Rae E. Whitney (née Phillips) was born in Chippenham, Wiltshire, England and received a B.A. from the University of Bristol (1948) and a Certificate of Education (1949). She was a teacher of English and Religious Education (1949-1958). Her earlier faith heritage was Baptist, serving as a lay preacher and Sunday School teacher. She committed to the Church of England in 1956. While visiting Rome, she met Clyde E. Whitney (d. 1992), a rector of an Episcopal parish in Scottsbluff, Nebraska. Following their marriage in 1960, she moved to Nebraska in 1961 where she was a partner in his ministry for three decades serving as a licensed lay reader, chalice bearer, and educator. She continues to live in Nebraska where she was honored with the event “Hope, Joy, and Wonder: A Festival of Hymns by Rae E. Whitney” at Trinity Episcopal Cathedral in Omaha (April 2009). (Watson and Young, “Rae E. Whitney,” Canterbury Dictionary of Hymnology) Her hymns have been published in collections beyond the United States including Australia, Canada, England, Scotland, and Hong Kong. More recently, she was awarded the Bishop’s Cross during the Diocese of Nebraska’s Annual Council in October 2016. Rae composed a new hymn for the sesquicentennial celebration of the Nebraska Diocese entitled “Sing God’s praise, Episcopalians” observed in January 2018.
“Sunday’s Palms Are Wednesday’s Ashes” was published initially in her first collection of hymns, With Joy Our Spirits Sing: The Hymns of Rae E. Whitney (Pittsburgh: Selah Publishing Co., 1995). Since then three additional volumes have been published by Selah, Fear Not, Little Flock: Hymns of Rae E. Whitney, Vol. 1 (2006), Fear Not, Little Flock, Vol. 2 (2007), and Under the Fig Tree: More Hymns and a Few Poems (2007).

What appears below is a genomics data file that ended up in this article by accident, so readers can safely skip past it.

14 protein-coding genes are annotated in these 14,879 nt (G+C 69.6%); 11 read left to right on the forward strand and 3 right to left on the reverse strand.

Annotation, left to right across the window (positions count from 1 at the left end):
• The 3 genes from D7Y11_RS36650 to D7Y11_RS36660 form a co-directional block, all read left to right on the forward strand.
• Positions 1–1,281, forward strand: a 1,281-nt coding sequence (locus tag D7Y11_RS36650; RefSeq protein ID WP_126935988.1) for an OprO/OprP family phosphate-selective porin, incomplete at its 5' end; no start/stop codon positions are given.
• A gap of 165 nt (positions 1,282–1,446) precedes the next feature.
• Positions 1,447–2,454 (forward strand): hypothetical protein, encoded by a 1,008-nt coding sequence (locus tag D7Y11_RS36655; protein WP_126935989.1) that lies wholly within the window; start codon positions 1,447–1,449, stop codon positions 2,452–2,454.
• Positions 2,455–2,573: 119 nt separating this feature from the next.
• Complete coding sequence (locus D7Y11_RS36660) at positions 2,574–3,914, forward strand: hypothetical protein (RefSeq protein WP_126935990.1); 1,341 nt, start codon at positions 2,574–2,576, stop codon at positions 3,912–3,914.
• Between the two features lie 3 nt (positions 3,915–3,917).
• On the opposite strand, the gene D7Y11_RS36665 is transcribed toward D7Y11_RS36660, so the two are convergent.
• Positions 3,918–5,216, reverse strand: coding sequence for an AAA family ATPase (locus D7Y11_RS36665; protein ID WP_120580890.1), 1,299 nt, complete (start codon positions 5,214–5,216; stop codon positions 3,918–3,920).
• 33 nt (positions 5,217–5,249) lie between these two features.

David W. Music, noted hymnologist and professor of music at Baylor University, notes that one characteristic of Whitney’s hymn writing is her extensive citation of Scripture. She often alludes to Scripture or even retells Bible stories and other biblical narratives. Another feature of her hymns is a striking incipit that “grab[s] the readers’ and singers’ attention and make[s] them want to find out what is coming next.” (Music, “Hymn Writers,” n.p.) He also notes that she employs a rich language that creatively uses “paradox, simile, metaphor, and vivid imagery.”
In the doctoral thesis, “Hope, Joy, and Wonder: The Hymns of Rae E. Whitney” (2010), Marty Wheeler Burnett summarizes focus of Whitney’s hymns within the Episcopal tradition and beyond:
Whitney’s hymns bear the influence of decades of change within the Episcopal Church and the American cultural landscape. Her particular interests in the roles of women in the church and society, mission, and ecumenism have provided foundational material for her writing. In her lifetime, Whitney has witnessed remarkable changes in the Episcopal Church – a transformation from the complete exclusion of women from liturgical roles to a modern period when women’s ministries have been acknowledged and welcomed. As a result, many of her hymns include women and feminine imagery; several hymns focus specifically on the ordination of women. Hymns with themes of stewardship of God’s creation, social justice, and peace are also identified and related to Whitney’s life experiences. (Dissertation Abstract, n.p.)
Marty Wheeler Burnett, “Hope, Joy, and Wonder: The Hymns of Rae E. Whitney.” D.Min. Thesis, University of the South, Sewanee, Tennessee, 2010. https://dspace.sewanee.edu/handle/11005/292
David W. Music, “Hymn Writers: With Joy Her Spirit Sings, The Music of Rae E. Whitney,” Reformed Worship (111). https://www.reformedworship.org/article/march-2014/joy-her-spirit-sings
J. Richard Watson and Carlton R. Young. "Rae E. Whitney." The Canterbury Dictionary of Hymnology. Canterbury Press, accessed September 3, 2018, http://www.hymnology.co.uk/r/rae-e-whitney.
Rae E. Whitney, With Joy Our Spirits Sing: The Hymns of Rae E. Whitney (Pittsburgh, 1995).
C. Michael Hawn, D.M.A., F.H.S., is University Distinguished Professor Emeritus of Church Music and Adjunct Professor and Director, Doctor of Pastoral Music Program at Perkins School of Theology at Southern Methodist University.